Please note: This article originally appeared on PRNews’ website on Friday, October 2nd, 2015.
“Just tell me what to put in my PR measurement dashboard!”
It’s a familiar cry from PR pros whose dreams are haunted by endless streams of data and budget meetings right out of the Spanish Inquisition.
No two situations are exactly alike, but PR News Measurement Hall of Famer (class of 2013) Katie Paine does recommend that you include these five metrics in your dashboard to help you make data-informed decisions. The CEO of Paine Publishing and measurement pioneer will be a presenter on a dashboard session at PR News’ Nov. 18 Measurement Conference in Chicago, where she’ll go into greater detail on these five data points.
1. Net increase in share of desirable media coverage
We all know by now that raw impressions and “HITS” (How Idiots Track Success) are irrelevant in this results-driven world. What you need is media coverage (social, online, traditional, broadcast or wherever your brand gets mentioned) that recommends your brand and/or leaves the reader more likely to do business with you. Give 10 points to perfect stories, -10 to your worst nightmare and then evaluate all stories that are in media most likely to influence your key stakeholders on those criteria that will make them purchase or act.
2. Top five performing pieces of content measured by conversion
We are all content marketers these days, but you need a metric to determine what constitutes “great content” and what needs revamping or replacing. That metric should be conversions in Google Analytics or whatever web analytics tool you are using. Conversions can be defined as traffic to a specific URL, behavior on the site, purchases or whatever advances your mission. The point is to define them and set them up and then measure all your content based on the extent to which it has driven conversions.
3. Percentage increase in conversions
Once you have conversion behavior established, goal conversions become a key metric that tell you how well your efforts are inspiring your stakeholders to act. If you’re managing an online newsroom, for example, you might want to track the percentage increase in pieces of content used. If you’re managing media outreach, increase in requests for more information might be your key conversion metric.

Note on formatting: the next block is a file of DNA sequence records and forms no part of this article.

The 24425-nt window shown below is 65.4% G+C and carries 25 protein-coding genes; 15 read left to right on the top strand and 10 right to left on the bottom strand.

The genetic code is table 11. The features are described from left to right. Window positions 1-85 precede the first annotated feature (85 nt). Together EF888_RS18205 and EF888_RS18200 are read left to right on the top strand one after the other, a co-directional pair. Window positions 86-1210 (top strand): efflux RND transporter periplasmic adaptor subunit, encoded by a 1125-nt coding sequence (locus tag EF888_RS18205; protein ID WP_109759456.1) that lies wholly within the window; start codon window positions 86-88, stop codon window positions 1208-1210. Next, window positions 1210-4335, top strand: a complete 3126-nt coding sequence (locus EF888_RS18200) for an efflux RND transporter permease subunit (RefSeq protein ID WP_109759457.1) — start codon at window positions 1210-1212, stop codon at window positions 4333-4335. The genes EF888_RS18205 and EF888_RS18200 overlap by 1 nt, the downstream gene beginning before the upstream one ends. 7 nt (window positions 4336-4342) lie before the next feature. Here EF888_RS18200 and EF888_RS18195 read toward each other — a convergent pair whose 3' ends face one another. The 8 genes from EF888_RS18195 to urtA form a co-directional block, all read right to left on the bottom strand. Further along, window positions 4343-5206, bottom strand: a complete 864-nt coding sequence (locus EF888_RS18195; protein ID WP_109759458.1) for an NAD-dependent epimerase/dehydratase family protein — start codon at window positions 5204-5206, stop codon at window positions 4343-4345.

4. Net growth in high-quality engagement
With the imminent arrival of the “dislike” button in Facebook, evaluating the quality of your engagement in social media is more critical than ever. Likes tell you very little, but comments that contain your key messages are meaningful—revealing which messages are resonating with your target audiences and which are not. Retweets and shares that contain personal endorsements carry far more weight. Develop your own custom engagement index that weighs each user action based on your goals and track this metric over time.
5. Cost effectiveness comparison
The most important analysis of all that should be on your dashboard is the chart or charts that show the correlation between these four metrics. Did that great, message-rich story in the New York Times drive good engagement and thus conversions? Or did that user-generated video have much greater impact? And how much time and how many resources did it take you to produce each one? What is the relative cost effectiveness of each effort?
Learn more from Katie Paine about creating measurement dashboards at PR News’ Nov. 18 Measurement Conference in Chicago.
Follow Katie Paine: @queenofmetrics
Follow Steve Goldstein: @SGoldsteinAI